The ongoing conflict between the Fano militias and the Ethiopian Defense Forces has a potential to spread into other regions. For Addis Ababa, this is a new situation because during the war in Tigray, the capital city was kept far from the war itself. Now, the conflict is coming closer to the city and we may observe signs of deterioration day by day. Not only there is a rise of criminality rates in Addis Ababa but recently, a small group of Fano milia men was killed around Millenium Hall, Bole, allegedly while being on mission to commit a terrorist attack.[9] At the same time, the Oromo qeerroo operates for several years in various parts of Addis Ababa, playing a part in acts of violence against the Amhara population. This is part of a long-lasting attempt to transform Addis Ababa into an Oromo city – Finfinne – and get back to its original historical roots. 


Given the metropolitan character of Addis Ababa, residents of the capital city do see ethnic identity as such a powerful tool for political mobilization, unlike those movements from the regions. An attempt to change the trend and attract more people from Oromia to settle in Addis Ababa may likely result in resistance of the capital’s residents.[10] Many Amhara people believe that the current state of affairs work against the Amhara people and words like “ethnic cleansing” or even “genocide” circulate in the air and on the social media.[11]


More or less every capital city in Africa has to deal with a number of issues such as rapid urban growth, insufficient infrastructure, visible social inequalities as well as problems with electricity and water supplies. Addis Ababa may add one important and crucial element, ethnic clash over the ownership, the clash of visions and options between “Addis Ababa belongs to us” on one side, to “Addis Ababa belongs to everyone” on the other. 








[1] Pellerin, C., Elfversson, E. (2023): (Re)claiming Finfinne?: Violent Protest and the Right to Addis Ababa. In: Sam Kniknie; Karen Büscher (ed.), Rebellious Riots: Entangled Geographies of Contention in Africa (pp. 128-161). Leiden: Brill


[2] Worku, K. (2008). The expansion of Addis Ababa and its impact on the surrounding areas: a preliminary study of the Nefas Silk Lafto district. Journal of Oromo Studies, 15(2), 97-131.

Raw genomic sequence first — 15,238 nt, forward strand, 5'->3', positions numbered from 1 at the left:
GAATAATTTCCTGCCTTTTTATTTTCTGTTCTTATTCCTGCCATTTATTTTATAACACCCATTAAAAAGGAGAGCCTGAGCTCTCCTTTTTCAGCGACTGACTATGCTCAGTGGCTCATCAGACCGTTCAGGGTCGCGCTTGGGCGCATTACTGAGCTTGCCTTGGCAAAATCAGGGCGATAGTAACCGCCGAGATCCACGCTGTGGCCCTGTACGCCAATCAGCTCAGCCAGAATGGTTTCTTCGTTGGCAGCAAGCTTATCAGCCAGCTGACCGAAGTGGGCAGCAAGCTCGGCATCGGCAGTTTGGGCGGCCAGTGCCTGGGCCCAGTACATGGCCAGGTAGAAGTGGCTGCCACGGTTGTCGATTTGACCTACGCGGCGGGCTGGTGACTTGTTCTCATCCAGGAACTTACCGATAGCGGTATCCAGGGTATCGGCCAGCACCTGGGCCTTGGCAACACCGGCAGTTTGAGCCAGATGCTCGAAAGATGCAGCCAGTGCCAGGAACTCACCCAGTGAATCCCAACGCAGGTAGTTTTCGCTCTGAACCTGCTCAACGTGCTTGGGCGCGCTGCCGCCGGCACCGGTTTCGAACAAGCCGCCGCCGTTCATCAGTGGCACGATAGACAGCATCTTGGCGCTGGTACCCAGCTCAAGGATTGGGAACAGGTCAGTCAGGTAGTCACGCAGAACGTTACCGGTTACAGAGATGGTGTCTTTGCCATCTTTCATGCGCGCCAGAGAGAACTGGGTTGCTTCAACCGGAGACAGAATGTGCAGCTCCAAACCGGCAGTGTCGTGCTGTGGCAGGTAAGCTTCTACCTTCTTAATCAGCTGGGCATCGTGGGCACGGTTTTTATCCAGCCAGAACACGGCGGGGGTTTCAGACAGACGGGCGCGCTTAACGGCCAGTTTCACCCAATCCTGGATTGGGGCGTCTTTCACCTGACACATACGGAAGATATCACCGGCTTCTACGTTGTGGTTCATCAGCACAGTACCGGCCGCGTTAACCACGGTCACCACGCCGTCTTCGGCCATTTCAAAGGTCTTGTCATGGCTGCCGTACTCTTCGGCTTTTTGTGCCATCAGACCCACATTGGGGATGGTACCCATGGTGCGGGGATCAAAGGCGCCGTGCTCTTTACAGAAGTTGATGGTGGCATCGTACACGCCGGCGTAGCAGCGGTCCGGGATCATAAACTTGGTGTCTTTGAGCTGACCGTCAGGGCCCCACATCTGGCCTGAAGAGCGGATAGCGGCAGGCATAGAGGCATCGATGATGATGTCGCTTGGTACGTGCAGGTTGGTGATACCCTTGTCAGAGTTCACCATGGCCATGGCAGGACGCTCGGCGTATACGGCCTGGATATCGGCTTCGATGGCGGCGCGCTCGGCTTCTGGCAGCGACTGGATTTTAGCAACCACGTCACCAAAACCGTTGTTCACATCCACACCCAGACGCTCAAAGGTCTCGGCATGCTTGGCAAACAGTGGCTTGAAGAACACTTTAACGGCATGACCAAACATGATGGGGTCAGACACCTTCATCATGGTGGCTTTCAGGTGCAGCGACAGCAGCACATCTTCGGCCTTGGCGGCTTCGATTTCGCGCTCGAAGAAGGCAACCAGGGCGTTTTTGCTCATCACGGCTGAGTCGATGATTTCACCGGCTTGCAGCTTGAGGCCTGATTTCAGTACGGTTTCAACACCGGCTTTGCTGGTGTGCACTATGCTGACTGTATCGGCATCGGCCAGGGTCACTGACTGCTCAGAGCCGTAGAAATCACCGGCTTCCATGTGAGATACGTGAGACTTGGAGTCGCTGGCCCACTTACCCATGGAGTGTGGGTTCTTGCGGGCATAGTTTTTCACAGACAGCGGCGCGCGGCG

[3] Záhořík, J. (2017): Reconsidering Ethiopia’s ethnic politics in the light of the Addis Ababa Masterplan and the anti-governmental prostets. Journal of the Middle East and Africa 8(3), 257-272. 


[4] Debelo, A. R., & Soboka, T. E. (2023). Urban development and the making of frontiers in/from Addis Ababa/Finfinne, Ethiopia. Journal of Asian and African studies, 58(5), 718.


[5] See e.g. Amnesty Internationa: https://www.amnesty.org/en/latest/press-release/2021/07/ethiopia-end-arbitrary-detentions-of-tigrayans-activists-and-journalists-in-addis-ababa-and-reveal-whereabouts-of-unaccounted-detainees/


[6] See e.g. https://borkena.com/2022/12/18/addis-ababa-is-federal-govt-allowing-radical-oromo-forces/


[7] Personal communication with several political analysts from Ethiopia. 


[8][8] See e.g. https://theconversation.com/ethiopias-amhara-people-are-being-portrayed-as-the-enemy-the-dangerous-history-of-ethnic-politics-212626


[9] See e.g. https://apnews.com/article/ethiopia-fano-shootout-addis-adaba-04f8d05efa499899c3d228fb57afb12e


[10] Pellerin, C. L. (2022): Unpacking the Addis Ababan Exceptionalism: Living and Making Sense of Violent Protests in Ethiopia's Capital, Urban Forum, https://doi.org/10.1007/s12132-022-09469-5


[11] See e.g. https://www.wilsoncenter.org/blog-post/reflection-conflict-amhara-region-ethiopia